Last week in the White House briefing room, Obama said, “I’m presenting a fair deal. The fact that they don’t take it means that I should somehow do a ‘Jedi mind-meld’ with these folks and convince them to do what’s right.”
If you’re not a sci-fi fan, he made the mistake of mixing up Jedi (a Star Wars reference) with the Vulcan mind meld (of Star Trek fame).
I don’t know about you, but I find that kind of charming—I might have made the same mistake myself on a bad day—but social media exploded with comments.
“Obama just confused Star Trek and Star Wars by saying Jedi Mind Meld. I think it’s time to impeach.” @DepressedDarth
“Something something something sequester something economy about to tank something something HEY LOOKIE OBAMA SAID JEDIMINDMELD HAR HAR.” @scalzi
“by referring to a “Jedimindmeld,” Obama has opened himself up to charges of being a fake geek girl.” @scratchbomb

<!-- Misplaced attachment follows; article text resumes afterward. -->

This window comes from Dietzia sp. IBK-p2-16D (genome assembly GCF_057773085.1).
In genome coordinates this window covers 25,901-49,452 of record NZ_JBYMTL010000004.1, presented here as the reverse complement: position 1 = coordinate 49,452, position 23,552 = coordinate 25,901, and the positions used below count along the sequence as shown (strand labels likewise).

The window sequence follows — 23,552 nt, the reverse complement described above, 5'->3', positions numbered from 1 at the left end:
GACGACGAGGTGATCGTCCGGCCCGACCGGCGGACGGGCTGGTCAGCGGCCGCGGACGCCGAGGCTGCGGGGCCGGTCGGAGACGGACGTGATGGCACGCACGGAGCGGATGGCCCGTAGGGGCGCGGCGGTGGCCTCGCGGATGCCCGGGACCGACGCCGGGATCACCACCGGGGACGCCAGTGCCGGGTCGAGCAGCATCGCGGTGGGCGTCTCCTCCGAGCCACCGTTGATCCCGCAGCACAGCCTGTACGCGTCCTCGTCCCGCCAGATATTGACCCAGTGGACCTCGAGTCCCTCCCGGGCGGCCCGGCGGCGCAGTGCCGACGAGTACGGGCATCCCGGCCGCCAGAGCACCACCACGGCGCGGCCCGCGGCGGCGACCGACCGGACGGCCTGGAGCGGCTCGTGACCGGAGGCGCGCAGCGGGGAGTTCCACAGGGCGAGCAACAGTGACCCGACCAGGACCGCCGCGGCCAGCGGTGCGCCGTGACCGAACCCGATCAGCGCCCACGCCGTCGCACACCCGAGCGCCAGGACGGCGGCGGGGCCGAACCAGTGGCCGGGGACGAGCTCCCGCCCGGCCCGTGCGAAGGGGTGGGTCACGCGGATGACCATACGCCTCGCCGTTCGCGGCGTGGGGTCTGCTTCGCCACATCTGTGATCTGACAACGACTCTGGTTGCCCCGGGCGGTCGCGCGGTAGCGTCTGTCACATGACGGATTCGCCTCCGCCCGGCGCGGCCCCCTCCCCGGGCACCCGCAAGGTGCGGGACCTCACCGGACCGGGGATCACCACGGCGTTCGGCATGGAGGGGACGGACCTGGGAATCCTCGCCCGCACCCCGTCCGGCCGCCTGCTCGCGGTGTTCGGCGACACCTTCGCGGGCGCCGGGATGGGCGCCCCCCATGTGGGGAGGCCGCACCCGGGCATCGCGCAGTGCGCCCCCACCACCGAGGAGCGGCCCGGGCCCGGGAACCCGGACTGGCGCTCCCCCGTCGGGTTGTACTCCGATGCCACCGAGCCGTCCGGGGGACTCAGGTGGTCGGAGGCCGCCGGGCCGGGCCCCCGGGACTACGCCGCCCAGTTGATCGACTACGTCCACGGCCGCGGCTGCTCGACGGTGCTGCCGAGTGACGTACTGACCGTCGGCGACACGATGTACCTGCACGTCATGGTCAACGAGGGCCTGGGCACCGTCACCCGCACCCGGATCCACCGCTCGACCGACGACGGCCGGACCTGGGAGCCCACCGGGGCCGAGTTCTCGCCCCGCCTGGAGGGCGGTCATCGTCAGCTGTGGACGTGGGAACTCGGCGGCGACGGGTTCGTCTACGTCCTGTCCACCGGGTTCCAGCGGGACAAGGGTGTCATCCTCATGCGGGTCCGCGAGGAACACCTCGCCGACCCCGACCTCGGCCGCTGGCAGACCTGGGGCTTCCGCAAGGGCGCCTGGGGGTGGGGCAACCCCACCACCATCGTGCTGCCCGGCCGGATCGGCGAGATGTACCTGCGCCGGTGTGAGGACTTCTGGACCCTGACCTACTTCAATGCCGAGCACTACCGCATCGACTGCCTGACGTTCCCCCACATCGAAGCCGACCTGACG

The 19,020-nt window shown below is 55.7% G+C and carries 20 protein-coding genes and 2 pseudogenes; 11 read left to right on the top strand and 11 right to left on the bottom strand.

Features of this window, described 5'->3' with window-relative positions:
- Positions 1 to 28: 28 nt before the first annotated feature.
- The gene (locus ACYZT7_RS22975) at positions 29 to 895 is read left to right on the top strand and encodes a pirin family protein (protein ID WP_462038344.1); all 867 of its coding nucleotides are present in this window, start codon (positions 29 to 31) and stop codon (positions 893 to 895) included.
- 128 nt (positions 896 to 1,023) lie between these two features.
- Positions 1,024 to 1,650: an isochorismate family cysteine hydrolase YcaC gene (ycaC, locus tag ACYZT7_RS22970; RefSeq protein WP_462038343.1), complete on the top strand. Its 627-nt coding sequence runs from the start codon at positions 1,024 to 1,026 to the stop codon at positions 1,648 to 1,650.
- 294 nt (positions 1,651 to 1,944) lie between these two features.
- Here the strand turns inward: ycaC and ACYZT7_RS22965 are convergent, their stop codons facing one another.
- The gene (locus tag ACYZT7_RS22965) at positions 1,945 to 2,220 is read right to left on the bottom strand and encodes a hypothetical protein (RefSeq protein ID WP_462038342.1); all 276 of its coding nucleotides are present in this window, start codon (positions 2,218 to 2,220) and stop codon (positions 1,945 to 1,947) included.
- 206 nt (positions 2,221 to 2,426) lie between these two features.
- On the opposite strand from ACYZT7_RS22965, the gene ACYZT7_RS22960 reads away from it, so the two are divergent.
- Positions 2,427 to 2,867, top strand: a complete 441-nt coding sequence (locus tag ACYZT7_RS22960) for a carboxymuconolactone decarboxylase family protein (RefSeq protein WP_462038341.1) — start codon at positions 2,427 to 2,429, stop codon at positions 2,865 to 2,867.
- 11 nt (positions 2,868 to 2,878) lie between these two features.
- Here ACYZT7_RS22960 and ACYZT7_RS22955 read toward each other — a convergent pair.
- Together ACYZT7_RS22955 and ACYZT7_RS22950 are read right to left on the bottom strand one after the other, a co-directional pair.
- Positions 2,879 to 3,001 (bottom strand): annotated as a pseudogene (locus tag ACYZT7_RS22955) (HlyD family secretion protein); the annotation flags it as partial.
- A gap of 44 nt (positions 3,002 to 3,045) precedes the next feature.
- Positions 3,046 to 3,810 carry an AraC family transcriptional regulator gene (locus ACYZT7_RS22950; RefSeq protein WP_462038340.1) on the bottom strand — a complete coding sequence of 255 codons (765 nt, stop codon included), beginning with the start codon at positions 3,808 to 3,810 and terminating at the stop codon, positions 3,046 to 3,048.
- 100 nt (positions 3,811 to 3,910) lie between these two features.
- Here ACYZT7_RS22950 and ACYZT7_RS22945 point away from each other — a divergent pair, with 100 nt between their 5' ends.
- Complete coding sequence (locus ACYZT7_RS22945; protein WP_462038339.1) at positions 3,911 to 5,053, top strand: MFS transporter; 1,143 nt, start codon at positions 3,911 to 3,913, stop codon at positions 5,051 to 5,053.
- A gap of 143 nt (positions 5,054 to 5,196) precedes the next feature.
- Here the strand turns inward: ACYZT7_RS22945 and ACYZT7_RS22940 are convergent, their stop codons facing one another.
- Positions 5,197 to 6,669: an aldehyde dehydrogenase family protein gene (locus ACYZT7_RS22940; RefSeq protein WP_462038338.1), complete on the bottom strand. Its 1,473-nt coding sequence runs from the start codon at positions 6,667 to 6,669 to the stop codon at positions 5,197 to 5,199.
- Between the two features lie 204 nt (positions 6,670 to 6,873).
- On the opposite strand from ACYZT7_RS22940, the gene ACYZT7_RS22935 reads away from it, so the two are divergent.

I just finished reading Trust Me, I’m Lying: Confessions of a Media Manipulator by Ryan Holiday, and the book opened my eyes to the potential of social media to cause irreparable damage very quickly. One simple mistake, one slip-up gets tweeted, re-tweeted, linked and re-linked until it spreads like wildfire around the world. In some cases, the notoriety eviscerates careers or reputations and leaves the shell of a person or business picking up broken pieces. Sadly, sometimes the information being spread across the globe is rumour or false information, damaging a person’s life for no valid reason.
Barack Obama, or probably more correctly, Barack Obama’s staff, handled this issue with humour and managed to turn the tide in his favour. Crisis averted—in this case.
Please, be kind. Don’t believe every rumour. Don’t spread every juicy piece of gossip. Think about how you would feel if you were the subject of that topic of the social media conversation—do a Jedi mind meld with them, if you will—because some day it might be you.